Most kids eat a lot of pizza. But do they ever stop to think about what really goes into making one? Recently we dedicated an entire day to a start-to-finish pizza-making adventure, which began at a farm and ended at a wood-burning oven. Yes, it was an all-day affair. Yes, we probably could have made a microwave pizza in less than a minute and called it a dinner. But at the end of our adventure, the kids were proud of their creations, the pizza was delicious, and we felt like we gave them a little bit more than just the food to chew on.
We started the day off with our kids and their cousins at a local farm picking tomatoes. We wound up picking a combination of larger heirloom-style tomatoes and cherry tomatoes.
Happily, we found a few rows that were practically exploding with fruit:
We also grabbed a half-gallon of fresh whole milk from the dairy at the farm we visited, with the goal of making our own mozzarella cheese. Then we headed back up to the farmhouse with all of our treasures, moving quickly so we wouldn’t get caught in the summer storm that loomed overhead.
Back at the house, Chef Joe led us through the mozzarella-making process, which is surprisingly quick and easy. The kids were amazed to learn that it takes a half-gallon of milk to make just one ball of cheese. We’ve printed the complete homemade mozzarella cheese recipe in our Recipe section.
Next we cooked down the tomatoes and basil to make a simple summer tomato sauce. (Check out our tomato sauce recipe here) and prepped the toppings and the pizza dough. (We also cheated a little on the whole “homemade” thing; we didn’t make our own pizza dough. This time we bought some fresh dough from a local pizzeria).
Once the oven was heated, we were ready to go. With the high heat of the wood-burning stove, the pizzas were ready to eat in about three or four minutes (give or take a day’s worth of prep work).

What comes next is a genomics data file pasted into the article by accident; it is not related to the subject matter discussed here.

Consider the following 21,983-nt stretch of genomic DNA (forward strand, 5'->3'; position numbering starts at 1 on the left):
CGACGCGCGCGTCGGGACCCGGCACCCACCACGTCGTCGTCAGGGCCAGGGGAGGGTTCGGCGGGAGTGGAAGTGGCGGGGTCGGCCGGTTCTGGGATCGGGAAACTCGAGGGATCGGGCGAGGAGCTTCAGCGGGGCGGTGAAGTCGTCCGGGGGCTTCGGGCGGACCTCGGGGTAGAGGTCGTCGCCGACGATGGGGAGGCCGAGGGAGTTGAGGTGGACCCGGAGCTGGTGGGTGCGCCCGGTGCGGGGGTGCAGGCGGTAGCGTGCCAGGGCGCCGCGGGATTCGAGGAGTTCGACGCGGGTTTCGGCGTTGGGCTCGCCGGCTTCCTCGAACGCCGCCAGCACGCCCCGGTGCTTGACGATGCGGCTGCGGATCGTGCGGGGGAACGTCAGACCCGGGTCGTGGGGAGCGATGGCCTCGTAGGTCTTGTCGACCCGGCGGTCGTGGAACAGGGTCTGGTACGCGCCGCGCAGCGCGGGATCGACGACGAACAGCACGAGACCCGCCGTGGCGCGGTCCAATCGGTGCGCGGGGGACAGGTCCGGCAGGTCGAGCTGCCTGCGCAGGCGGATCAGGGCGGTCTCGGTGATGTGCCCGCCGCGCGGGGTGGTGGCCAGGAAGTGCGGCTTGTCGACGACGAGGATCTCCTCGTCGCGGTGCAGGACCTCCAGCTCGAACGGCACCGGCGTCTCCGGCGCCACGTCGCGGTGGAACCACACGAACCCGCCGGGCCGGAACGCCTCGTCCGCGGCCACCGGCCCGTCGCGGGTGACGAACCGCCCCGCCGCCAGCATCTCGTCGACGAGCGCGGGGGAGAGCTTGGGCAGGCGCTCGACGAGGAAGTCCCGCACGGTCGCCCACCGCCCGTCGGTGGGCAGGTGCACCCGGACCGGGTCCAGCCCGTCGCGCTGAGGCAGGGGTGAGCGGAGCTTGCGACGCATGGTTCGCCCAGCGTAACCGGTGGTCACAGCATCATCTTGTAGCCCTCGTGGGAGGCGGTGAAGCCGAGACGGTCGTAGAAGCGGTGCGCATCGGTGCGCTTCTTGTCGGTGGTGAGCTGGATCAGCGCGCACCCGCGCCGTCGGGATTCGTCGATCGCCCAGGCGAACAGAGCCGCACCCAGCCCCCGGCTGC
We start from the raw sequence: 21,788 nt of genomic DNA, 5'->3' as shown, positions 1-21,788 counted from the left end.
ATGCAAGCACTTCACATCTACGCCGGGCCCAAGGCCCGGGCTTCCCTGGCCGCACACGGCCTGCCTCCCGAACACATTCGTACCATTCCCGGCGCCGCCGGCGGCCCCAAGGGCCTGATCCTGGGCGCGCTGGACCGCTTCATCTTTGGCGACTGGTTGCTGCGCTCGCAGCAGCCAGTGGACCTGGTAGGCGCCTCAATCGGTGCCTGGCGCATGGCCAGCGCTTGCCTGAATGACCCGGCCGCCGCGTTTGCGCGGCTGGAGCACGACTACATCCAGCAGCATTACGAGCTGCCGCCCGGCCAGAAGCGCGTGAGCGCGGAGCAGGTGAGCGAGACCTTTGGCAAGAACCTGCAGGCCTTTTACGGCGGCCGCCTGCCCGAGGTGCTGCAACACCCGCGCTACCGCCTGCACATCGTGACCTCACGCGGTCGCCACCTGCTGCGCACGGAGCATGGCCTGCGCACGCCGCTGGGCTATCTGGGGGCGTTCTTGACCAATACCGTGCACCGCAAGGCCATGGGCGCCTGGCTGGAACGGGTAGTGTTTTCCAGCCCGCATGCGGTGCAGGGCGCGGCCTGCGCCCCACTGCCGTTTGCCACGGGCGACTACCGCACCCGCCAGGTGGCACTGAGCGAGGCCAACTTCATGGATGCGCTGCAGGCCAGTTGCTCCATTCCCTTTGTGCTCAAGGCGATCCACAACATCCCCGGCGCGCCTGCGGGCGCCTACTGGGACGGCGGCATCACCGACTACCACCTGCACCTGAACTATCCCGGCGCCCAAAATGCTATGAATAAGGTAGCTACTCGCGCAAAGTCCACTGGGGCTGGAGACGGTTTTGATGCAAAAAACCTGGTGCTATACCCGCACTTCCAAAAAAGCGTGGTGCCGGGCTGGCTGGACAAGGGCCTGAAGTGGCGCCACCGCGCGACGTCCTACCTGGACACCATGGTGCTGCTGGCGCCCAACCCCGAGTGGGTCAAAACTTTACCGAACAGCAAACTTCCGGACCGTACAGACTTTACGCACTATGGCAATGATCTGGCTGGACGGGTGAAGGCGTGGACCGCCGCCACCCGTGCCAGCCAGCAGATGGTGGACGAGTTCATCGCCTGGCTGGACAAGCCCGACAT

Do you even need to ask if it was delicious? Of course it was. Luckily we had the benefit of Joe’s pizza-making experience to avoid rookie errors. If you’re making your own pizza at home, here are a few tips:
1) Take it easy on the sauce: Even if it’s the most delicious tomato sauce you’ve ever made, resist the temptation to ladle on too much sauce or the pizza will get soggy.
2) Lighten up on the flour: While you’re shaping the dough, don’t go overboard on the flour. Too much flour will cause the dough to lose its moisture and its elasticity.
3) Keep temperatures constant: Try to keep the ingredients at roughly the same temperature. If one topping is ice cold while the others are warm or room temperature it can make for uneven cooking.
4) Think thin: If you’re adding toppings (fresh tomatoes, peppers, onions, etc.) slice them thinly; they’ll cook up better that way.
5) Hot, hot, hot: Of course not everyone has a wood-burning pizza oven. But in general, when you’re cooking pizza at home, the hotter your oven, the better the pizza. Even if you don’t have a wood-burning pizza oven, make sure your oven or grill is set to at least 450 degrees so that the pizza will get that perfect, irresistible crisp.
Special thanks to Chef Joe of Friday Night Out Catering, and to his kids, for the all-day pizza adventure!